Clever Carly: Developing a Stress-Free Planning Strategy
Add these mindful practices into your planning routine
Another week is coming to an end—and whew, it was stressful. I can’t reiterate enough how much I love my work, but not every day is filled with planning-induced rainbows and sunshine. Sometimes projects or clients can be difficult, and the stress meter spikes. In these moments, I try to remember I’m not alone in my planning-stress woes: Amid all of the other hectic careers, CareerCast rated meeting planning as one of the top five most stressful jobs in 2018.
Then, after taking a few breaths to calm down, I’m reminded that I—and probably you, too—need to infuse my planning practices with more mindfulness and self-care. It’s not always easy to break out of your planning routine, but taking time for your mental health should always be a priority.
Here’s how I’m switching up my process to make sure I’m getting my work done while also practicing mindfulness and taking care of myself, too:
Organize, Organize, Organize
The foundation of any stress-free project is organization, and that process should start immediately. Before you get planning, sit down and write out every action step it will take to accomplish your goals. That might seem like a lot of work, but when you have a realistic understanding and expectation of what it will take to throw a stellar event, you are more mentally prepared for the work that lies ahead. Once you have your list, you can build out a manageable schedule that ensures you tick every box on your to-do list in a time frame that doesn’t make you lose your head.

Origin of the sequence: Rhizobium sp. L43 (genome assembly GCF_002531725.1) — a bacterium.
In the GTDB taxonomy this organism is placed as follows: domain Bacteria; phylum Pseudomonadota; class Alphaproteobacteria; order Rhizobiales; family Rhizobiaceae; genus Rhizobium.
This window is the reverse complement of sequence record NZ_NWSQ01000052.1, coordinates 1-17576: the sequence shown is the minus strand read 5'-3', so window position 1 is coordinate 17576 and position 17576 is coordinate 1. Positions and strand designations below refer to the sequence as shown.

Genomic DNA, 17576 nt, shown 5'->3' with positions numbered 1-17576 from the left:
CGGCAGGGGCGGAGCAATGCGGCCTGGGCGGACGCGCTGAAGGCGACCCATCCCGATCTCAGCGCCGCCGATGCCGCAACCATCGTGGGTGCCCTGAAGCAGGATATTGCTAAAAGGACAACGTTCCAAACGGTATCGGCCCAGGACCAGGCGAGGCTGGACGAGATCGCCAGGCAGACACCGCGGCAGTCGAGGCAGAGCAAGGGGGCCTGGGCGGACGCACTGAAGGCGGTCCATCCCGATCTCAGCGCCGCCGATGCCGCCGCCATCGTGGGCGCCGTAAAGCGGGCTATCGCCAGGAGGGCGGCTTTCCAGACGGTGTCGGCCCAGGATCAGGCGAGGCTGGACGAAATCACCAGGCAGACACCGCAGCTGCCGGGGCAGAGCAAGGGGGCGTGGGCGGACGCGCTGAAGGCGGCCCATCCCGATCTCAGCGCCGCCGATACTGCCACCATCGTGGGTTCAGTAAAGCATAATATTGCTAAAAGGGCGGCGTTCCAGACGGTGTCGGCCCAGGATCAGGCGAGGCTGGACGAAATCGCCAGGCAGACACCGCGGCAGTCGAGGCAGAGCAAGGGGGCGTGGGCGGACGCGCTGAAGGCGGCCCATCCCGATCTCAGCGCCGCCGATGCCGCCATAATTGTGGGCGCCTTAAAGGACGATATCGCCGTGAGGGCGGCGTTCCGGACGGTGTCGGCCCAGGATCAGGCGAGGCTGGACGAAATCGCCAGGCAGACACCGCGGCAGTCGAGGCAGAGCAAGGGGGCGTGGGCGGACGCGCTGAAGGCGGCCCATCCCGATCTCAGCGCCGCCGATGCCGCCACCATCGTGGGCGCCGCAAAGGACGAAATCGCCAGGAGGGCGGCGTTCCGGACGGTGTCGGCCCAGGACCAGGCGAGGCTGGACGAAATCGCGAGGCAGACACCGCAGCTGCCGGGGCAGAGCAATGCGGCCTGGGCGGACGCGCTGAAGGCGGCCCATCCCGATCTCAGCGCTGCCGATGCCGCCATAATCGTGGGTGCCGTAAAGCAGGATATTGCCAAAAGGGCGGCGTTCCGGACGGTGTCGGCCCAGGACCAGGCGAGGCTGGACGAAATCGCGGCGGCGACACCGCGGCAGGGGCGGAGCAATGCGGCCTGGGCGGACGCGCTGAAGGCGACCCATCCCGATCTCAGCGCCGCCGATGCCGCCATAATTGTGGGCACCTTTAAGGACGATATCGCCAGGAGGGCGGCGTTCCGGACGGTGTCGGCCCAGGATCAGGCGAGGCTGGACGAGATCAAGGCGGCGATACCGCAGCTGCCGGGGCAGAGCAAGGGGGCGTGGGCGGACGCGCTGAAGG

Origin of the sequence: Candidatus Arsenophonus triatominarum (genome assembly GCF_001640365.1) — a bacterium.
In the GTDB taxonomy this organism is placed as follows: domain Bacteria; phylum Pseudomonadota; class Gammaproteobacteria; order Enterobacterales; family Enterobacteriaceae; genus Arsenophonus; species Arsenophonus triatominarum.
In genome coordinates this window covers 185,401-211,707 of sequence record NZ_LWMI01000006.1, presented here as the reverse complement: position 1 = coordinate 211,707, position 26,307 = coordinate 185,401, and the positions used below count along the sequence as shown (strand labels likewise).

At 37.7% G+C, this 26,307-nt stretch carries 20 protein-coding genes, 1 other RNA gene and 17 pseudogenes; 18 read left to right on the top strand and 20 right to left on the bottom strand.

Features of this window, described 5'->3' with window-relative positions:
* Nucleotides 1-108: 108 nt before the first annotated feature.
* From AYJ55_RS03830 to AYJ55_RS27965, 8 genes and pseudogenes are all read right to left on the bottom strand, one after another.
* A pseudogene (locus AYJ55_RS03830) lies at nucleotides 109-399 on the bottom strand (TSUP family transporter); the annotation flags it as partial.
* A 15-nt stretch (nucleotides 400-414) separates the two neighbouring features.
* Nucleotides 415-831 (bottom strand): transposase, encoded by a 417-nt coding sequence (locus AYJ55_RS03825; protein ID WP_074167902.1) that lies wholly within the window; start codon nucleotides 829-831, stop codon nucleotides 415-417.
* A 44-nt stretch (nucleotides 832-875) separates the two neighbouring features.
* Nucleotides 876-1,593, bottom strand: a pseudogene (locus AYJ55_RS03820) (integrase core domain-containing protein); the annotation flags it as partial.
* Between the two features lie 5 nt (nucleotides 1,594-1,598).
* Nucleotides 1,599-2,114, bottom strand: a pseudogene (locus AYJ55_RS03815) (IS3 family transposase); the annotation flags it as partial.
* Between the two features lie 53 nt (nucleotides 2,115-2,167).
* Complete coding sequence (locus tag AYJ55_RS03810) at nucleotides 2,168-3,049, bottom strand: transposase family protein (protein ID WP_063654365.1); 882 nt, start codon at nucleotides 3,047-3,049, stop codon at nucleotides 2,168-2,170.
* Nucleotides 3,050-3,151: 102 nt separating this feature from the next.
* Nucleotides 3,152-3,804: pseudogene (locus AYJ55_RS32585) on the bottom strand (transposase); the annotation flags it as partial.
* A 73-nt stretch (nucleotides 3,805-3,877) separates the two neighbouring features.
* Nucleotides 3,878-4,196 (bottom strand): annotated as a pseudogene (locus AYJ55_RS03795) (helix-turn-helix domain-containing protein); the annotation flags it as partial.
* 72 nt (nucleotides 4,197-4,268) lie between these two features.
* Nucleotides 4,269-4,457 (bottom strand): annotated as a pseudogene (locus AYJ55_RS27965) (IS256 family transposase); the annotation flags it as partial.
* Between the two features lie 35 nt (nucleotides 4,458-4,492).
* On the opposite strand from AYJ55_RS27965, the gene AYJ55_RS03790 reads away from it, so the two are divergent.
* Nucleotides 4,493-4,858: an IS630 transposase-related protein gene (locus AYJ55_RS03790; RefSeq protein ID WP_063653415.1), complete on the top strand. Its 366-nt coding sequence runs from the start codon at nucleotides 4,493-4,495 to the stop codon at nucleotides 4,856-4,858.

Take Mindful Breaks
As a planner, you might feel like you have to be “on” 24/7, but the reality is that everyone needs time to sit back and reset. Taking regular timeouts—even 5 minutes here or there—can help take the edge off, avoid burnout and restore focus. And by “timeout,” I don’t mean scrolling through Instagram; I mean sitting down, taking a breath and focusing on one pleasant thing. Ideally, these breaks should be happening regularly enough that they serve as a preventive measure against stress boiling over. That said, sometimes work is just plain frustrating, and hitting a tipping point comes faster than we might expect. When you’re feeling overwhelmed, use the same process as above: Take a moment for yourself to clear your head. If you’re having trouble relaxing, try a guided meditation break. Overall, the distance between you and work will help you calm down, and the time away—however brief—might offer a new perspective or approach to whatever issue was causing stress.
Automate What You Can
You might want to do it all, but a never-ending to-do list combined with a limited time stamp is bound to create more stress in your workflow. Instead of taking on each task independently, delegate what you can, and automate the rest. Today, there’s an app, software or technology for just about any task. For example, platforms such as Hootsuite or Sprout Social can automate social media postings, while radio-frequency identification (RFID) can streamline event processes such as check-in and cash transactions.
Plan for Last-Minute Requests
No matter how much you plan ahead and organize, there are always going to be pesky things that come clamoring in at the eleventh hour, be it an issue with a vendor or a last-minute client request. Because we know that these asks or problems will likely appear when we least expect them (or want them to), it’s important to build out our schedules to account for them. It could be as simple as adding in some leeway time to the calendar, or establishing a mistake protocol. That way, however stressful last-minute requests might be, or however close to deadline they come in, you can take a deep breath and move forward.
Practicing self-care is one of the most important things we can do for ourselves, yet it’s one of the easiest things to push off our to-do lists (trust me, I’ve been there). These are just a few ideas of what I’ll be doing to practice mindfulness at work, but because everyone deals with stress differently, I urge you to find a way to bring peace and wellness into your own life. And by all means, if you discover something revolutionary, a stress-reducing planning elixir perhaps, will you let me know, too?
Plan well (and be well!),